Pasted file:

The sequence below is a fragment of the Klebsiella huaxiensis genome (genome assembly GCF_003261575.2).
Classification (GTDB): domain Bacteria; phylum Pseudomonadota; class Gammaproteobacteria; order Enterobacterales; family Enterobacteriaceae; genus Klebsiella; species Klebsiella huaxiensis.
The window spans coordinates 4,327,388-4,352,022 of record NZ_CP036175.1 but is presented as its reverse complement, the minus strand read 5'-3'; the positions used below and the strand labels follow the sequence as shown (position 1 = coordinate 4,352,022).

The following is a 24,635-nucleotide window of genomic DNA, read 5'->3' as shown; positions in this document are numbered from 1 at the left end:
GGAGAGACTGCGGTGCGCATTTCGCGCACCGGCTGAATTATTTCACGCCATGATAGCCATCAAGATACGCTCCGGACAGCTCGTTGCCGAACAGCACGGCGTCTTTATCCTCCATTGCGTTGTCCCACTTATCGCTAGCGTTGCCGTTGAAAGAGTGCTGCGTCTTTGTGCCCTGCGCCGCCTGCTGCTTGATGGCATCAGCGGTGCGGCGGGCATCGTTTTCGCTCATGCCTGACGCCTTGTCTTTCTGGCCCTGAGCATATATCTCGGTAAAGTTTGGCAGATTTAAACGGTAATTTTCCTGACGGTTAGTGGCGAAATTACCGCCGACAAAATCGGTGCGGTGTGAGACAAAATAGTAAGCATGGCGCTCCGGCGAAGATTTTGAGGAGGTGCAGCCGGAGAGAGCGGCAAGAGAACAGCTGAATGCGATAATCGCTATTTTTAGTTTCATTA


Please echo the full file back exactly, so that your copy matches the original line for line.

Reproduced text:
The sequence below is a fragment of the Klebsiella huaxiensis genome (genome assembly GCF_003261575.2).
Classification (GTDB): domain Bacteria; phylum Pseudomonadota; class Gammaproteobacteria; order Enterobacterales; family Enterobacteriaceae; genus Klebsiella; species Klebsiella huaxiensis.
The window spans coordinates 4,327,388-4,352,022 of record NZ_CP036175.1 but is presented as its reverse complement, the minus strand read 5'-3'; the positions used below and the strand labels follow the sequence as shown (position 1 = coordinate 4,352,022).

The following is a 24,635-nucleotide window of genomic DNA, read 5'->3' as shown; positions in this document are numbered from 1 at the left end:
GGAGAGACTGCGGTGCGCATTTCGCGCACCGGCTGAATTATTTCACGCCATGATAGCCATCAAGATACGCTCCGGACAGCTCGTTGCCGAACAGCACGGCGTCTTTATCCTCCATTGCGTTGTCCCACTTATCGCTAGCGTTGCCGTTGAAAGAGTGCTGCGTCTTTGTGCCCTGCGCCGCCTGCTGCTTGATGGCATCAGCGGTGCGGCGGGCATCGTTTTCGCTCATGCCTGACGCCTTGTCTTTCTGGCCCTGAGCATATATCTCGGTAAAGTTTGGCAGATTTAAACGGTAATTTTCCTGACGGTTAGTGGCGAAATTACCGCCGACAAAATCGGTGCGGTGTGAGACAAAATAGTAAGCATGGCGCTCCGGCGAAGATTTTGAGGAGGTGCAGCCGGAGAGAGCGGCAAGAGAACAGCTGAATGCGATAATCGCTATTTTTAGTTTCATTA